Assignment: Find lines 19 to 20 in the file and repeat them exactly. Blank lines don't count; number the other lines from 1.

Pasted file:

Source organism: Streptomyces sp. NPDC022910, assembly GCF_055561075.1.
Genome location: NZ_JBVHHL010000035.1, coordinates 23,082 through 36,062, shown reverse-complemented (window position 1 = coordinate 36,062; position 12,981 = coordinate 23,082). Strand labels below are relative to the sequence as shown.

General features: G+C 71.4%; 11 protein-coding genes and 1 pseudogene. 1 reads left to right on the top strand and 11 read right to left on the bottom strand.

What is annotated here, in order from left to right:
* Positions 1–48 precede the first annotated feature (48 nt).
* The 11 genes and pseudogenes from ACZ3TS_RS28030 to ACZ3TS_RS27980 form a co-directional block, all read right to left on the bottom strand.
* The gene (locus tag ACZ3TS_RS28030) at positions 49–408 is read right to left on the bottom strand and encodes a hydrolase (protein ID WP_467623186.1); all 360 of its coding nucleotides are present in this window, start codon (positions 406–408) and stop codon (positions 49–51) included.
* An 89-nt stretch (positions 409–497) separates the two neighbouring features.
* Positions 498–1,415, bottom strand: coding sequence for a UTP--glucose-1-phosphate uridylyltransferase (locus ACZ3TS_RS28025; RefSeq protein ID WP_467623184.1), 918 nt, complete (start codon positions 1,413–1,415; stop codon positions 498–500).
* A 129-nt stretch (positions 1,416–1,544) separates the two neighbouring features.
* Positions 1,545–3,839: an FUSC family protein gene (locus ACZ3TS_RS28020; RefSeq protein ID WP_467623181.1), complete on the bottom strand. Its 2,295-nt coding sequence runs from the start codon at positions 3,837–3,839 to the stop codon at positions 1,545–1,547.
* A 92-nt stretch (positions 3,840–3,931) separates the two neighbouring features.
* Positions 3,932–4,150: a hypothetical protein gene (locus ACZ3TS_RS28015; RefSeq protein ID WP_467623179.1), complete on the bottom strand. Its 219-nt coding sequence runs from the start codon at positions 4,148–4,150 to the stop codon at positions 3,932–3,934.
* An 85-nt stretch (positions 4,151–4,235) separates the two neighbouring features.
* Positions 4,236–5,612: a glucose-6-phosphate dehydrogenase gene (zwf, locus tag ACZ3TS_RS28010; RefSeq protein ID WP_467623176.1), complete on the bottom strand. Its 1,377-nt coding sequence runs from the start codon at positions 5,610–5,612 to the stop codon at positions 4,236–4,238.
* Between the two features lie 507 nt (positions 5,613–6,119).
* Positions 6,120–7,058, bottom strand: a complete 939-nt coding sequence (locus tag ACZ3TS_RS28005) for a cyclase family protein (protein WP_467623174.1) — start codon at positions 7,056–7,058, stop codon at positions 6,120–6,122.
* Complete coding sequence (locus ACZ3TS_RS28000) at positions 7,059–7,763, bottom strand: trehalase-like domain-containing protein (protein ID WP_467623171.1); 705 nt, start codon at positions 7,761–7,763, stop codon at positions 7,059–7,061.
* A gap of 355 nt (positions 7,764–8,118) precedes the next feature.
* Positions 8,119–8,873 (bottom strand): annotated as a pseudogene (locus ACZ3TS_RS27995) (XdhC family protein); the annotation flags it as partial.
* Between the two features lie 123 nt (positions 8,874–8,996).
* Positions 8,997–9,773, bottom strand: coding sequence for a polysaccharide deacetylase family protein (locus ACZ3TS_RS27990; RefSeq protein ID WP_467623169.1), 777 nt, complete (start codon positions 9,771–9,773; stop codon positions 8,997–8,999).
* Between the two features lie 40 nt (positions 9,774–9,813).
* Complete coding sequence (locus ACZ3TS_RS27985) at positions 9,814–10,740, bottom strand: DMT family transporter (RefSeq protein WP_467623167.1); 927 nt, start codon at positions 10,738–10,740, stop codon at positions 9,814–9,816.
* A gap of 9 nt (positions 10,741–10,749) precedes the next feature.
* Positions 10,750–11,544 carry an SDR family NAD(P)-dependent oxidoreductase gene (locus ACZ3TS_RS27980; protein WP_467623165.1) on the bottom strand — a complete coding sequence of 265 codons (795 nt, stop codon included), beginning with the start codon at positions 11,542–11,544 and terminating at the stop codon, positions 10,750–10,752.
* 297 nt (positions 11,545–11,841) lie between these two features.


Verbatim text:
* A gap of 355 nt (positions 7,764–8,118) precedes the next feature.
* Positions 8,119–8,873 (bottom strand): annotated as a pseudogene (locus ACZ3TS_RS27995) (XdhC family protein); the annotation flags it as partial.